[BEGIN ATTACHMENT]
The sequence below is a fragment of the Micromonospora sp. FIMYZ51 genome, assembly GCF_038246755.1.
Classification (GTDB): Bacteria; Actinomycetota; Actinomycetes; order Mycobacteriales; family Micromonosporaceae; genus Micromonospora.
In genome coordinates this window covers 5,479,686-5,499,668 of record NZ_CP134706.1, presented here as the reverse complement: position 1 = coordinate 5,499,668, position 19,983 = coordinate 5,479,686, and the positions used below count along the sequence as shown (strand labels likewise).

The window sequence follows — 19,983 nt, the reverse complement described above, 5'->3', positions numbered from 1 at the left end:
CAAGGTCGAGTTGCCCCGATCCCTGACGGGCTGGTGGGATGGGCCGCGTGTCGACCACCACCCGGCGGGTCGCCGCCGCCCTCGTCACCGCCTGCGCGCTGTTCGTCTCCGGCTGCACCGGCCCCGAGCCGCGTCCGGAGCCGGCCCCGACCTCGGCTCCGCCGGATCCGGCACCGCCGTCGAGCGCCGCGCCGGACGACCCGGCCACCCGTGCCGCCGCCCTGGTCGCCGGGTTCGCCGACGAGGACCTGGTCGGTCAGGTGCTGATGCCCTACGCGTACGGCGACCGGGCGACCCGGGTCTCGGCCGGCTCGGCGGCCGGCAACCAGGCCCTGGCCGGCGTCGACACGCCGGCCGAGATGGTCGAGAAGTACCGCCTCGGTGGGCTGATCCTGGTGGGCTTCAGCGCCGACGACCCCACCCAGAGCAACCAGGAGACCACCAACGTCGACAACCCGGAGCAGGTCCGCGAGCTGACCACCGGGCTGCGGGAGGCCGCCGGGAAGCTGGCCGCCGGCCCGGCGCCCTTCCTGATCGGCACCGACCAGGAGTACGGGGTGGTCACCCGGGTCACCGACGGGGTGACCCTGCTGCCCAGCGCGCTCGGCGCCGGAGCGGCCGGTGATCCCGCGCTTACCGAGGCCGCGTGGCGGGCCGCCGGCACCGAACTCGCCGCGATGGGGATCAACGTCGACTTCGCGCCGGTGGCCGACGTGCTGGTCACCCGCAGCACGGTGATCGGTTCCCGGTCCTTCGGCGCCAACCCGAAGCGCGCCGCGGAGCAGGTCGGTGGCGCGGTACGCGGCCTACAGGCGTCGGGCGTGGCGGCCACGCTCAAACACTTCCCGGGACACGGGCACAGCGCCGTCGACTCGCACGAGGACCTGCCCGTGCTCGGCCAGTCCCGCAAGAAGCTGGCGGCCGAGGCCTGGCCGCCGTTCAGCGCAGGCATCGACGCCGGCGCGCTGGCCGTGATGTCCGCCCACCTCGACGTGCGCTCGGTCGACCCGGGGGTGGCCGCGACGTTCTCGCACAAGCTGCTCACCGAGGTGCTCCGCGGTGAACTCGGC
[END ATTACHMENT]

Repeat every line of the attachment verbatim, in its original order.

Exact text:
The sequence below is a fragment of the Micromonospora sp. FIMYZ51 genome, assembly GCF_038246755.1.
Classification (GTDB): Bacteria; Actinomycetota; Actinomycetes; order Mycobacteriales; family Micromonosporaceae; genus Micromonospora.
In genome coordinates this window covers 5,479,686-5,499,668 of record NZ_CP134706.1, presented here as the reverse complement: position 1 = coordinate 5,499,668, position 19,983 = coordinate 5,479,686, and the positions used below count along the sequence as shown (strand labels likewise).

The window sequence follows — 19,983 nt, the reverse complement described above, 5'->3', positions numbered from 1 at the left end:
CAAGGTCGAGTTGCCCCGATCCCTGACGGGCTGGTGGGATGGGCCGCGTGTCGACCACCACCCGGCGGGTCGCCGCCGCCCTCGTCACCGCCTGCGCGCTGTTCGTCTCCGGCTGCACCGGCCCCGAGCCGCGTCCGGAGCCGGCCCCGACCTCGGCTCCGCCGGATCCGGCACCGCCGTCGAGCGCCGCGCCGGACGACCCGGCCACCCGTGCCGCCGCCCTGGTCGCCGGGTTCGCCGACGAGGACCTGGTCGGTCAGGTGCTGATGCCCTACGCGTACGGCGACCGGGCGACCCGGGTCTCGGCCGGCTCGGCGGCCGGCAACCAGGCCCTGGCCGGCGTCGACACGCCGGCCGAGATGGTCGAGAAGTACCGCCTCGGTGGGCTGATCCTGGTGGGCTTCAGCGCCGACGACCCCACCCAGAGCAACCAGGAGACCACCAACGTCGACAACCCGGAGCAGGTCCGCGAGCTGACCACCGGGCTGCGGGAGGCCGCCGGGAAGCTGGCCGCCGGCCCGGCGCCCTTCCTGATCGGCACCGACCAGGAGTACGGGGTGGTCACCCGGGTCACCGACGGGGTGACCCTGCTGCCCAGCGCGCTCGGCGCCGGAGCGGCCGGTGATCCCGCGCTTACCGAGGCCGCGTGGCGGGCCGCCGGCACCGAACTCGCCGCGATGGGGATCAACGTCGACTTCGCGCCGGTGGCCGACGTGCTGGTCACCCGCAGCACGGTGATCGGTTCCCGGTCCTTCGGCGCCAACCCGAAGCGCGCCGCGGAGCAGGTCGGTGGCGCGGTACGCGGCCTACAGGCGTCGGGCGTGGCGGCCACGCTCAAACACTTCCCGGGACACGGGCACAGCGCCGTCGACTCGCACGAGGACCTGCCCGTGCTCGGCCAGTCCCGCAAGAAGCTGGCGGCCGAGGCCTGGCCGCCGTTCAGCGCAGGCATCGACGCCGGCGCGCTGGCCGTGATGTCCGCCCACCTCGACGTGCGCTCGGTCGACCCGGGGGTGGCCGCGACGTTCTCGCACAAGCTGCTCACCGAGGTGCTCCGCGGTGAACTCGGC